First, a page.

Perhaps we get real at this point and admit we feel weak and hope that somehow things will soon blow over and leave us unharmed. But hope is not something weak. Look at the Apostle Paul who suffered a lifetime of relentless hardships yet emphatically stood in hope, declaring, “Hope does not disappoint us” (Rom. 5:5a), and “I can do all things through him who strengthens me” (Phil. 4:13). Paul was victimized but never gave in to victimhood. He never became prey. His battle wounds were badges of honor that he wore triumphantly.

We should know that the devils of hell sense danger and feel fear when they see us coming in faith. They notice when we’ve discovered our powerful weapons that destroy their strongholds. (See 2 Cor. 10:4.) They know when we see them more as harassing crows than mighty adversaries. They see us rise up and fly toward them in attack mode – with the Spirit’s fire in our eyes, spiritual talons open, our will fixed in unyielding resolve. And they shriek and flee!


An eagle can see the big picture in his world! He simultaneously sees both straight ahead and sideways. Yet, he can also narrow his focus. With acute vision, he can fix his focus on a mouse a mile below and two miles away! When he sees prey, he will not lose focus until he catches it. Perhaps there are obstacles or distractions, but he gives them no heed.

Have you heard of an “eagle eye” (not a literal one but the idiom)? If you speak of someone having an eagle eye, you mean they scrutinize things carefully. Employees don’t like a boss with an eagle eye looking over their shoulder. Still, this can be a great trait, even more so when it is a spiritual gifting. Let’s say you are being trained under the discerning eagle eye of a solid pastor or mentor. That means they take their calling seriously and are gifted to make sure you become sound in life and doctrine. We should welcome this kind of attention.

The Old Testament sons of Issachar were known, not just for reacting at situations, but for “seeing” what action to take. The Bible says they had 200 leaders who understood the times and how Israel should best respond (See 1 Chron. 12:32.) How we need this today! Recently, we have seen the “enemy come in like a flood” (Isa. 59:19). It seems that agents of darkness have long planned their well-coordinated attack – “the day of evil” -- for this moment. But where was the Church? Were we preparing, too? It seems not sufficiently. Had we the eyes to see it coming, perhaps we would have planned a more effective preemptive attack in the Spirit against it.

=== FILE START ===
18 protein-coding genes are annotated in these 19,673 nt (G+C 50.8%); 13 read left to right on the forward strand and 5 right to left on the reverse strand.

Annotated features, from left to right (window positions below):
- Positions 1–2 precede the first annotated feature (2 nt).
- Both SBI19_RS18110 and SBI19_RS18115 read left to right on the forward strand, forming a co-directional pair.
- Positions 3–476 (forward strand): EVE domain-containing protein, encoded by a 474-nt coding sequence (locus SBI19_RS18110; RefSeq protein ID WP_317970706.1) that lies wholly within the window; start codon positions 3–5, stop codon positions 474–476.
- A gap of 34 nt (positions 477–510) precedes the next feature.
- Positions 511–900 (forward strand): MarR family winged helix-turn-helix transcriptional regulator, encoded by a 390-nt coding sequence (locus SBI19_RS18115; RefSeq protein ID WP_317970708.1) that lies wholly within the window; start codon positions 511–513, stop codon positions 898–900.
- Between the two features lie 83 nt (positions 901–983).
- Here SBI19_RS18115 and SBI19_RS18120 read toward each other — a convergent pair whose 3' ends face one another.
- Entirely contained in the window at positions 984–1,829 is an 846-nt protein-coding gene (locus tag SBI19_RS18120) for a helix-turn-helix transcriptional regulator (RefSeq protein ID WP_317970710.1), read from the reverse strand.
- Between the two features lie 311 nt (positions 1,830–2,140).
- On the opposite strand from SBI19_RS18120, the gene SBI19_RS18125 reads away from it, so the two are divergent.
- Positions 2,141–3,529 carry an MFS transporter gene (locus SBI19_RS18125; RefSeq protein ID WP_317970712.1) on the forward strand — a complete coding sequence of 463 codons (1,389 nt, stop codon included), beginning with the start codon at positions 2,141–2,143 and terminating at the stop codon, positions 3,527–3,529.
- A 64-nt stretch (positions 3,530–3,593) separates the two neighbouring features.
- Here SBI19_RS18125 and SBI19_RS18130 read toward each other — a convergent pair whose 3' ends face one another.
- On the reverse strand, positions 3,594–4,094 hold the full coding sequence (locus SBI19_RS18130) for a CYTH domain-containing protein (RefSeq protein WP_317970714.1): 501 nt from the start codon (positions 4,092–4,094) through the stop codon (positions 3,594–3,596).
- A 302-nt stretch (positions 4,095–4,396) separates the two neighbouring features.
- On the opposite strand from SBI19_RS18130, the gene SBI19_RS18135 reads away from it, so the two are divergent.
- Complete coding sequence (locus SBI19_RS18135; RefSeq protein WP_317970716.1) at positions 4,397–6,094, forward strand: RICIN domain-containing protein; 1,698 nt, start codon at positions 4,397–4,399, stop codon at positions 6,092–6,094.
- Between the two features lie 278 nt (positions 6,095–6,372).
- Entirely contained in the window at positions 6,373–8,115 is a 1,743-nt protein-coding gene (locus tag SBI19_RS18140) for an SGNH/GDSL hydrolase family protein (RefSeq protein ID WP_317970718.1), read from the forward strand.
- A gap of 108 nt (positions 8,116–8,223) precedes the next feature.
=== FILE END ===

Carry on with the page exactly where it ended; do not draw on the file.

If the sons of Issachar had such powerful vision, why not us? Just think of what God has made available to us who live on this side of Pentecost! The Holy Spirit is here to give us keen foresight and to guide us into all truth!

How do you “see” yourself? Perhaps you see yourself as too old (or too young), tired, or inadequate and unable to make a difference. If so, you need your spiritual eyesight renewed. God’s Word says He “satisfies your desires with good things so that your youth is renewed like the eagle’s” (Psalm 103:5). With proper vision, you can grab this promise as your own, break away from the crowd, and move to where hope is high.

This is God’s will for you! He wants to renew and satisfy you with the joy of soaring high in the heavenly realms. Remember, an earth-bound vision will fail you, but a heavenly one will enable you to mount up with confident faith and see from the heights – where Christ is seated and where you are with Him. (See Eph. 2:6 and Col. 3:1-2) He calls, “Come up here where the air is pure and your vision unconstrained, where you won’t lose sight of who I am, who you are in Me, and what you are about.”


Some observers say eagles find a gathering storm thrilling. While other birds hide in trees for safety, eagles fly toward the storm. Why don’t they try to escape? Because eagles have unique abilities. They use the strong winds, as well as updrafts blowing off hills and mountains, to rise quickly above the clouds. The winds also set them up for long distance flights to other locales, especially when migrating. Once an eagle catches the storm’s wind, he can lock his wings in a fixed position, stop flapping and use the air pressure to soar and glide. Golden eagles can glide almost effortlessly up to 120 mph.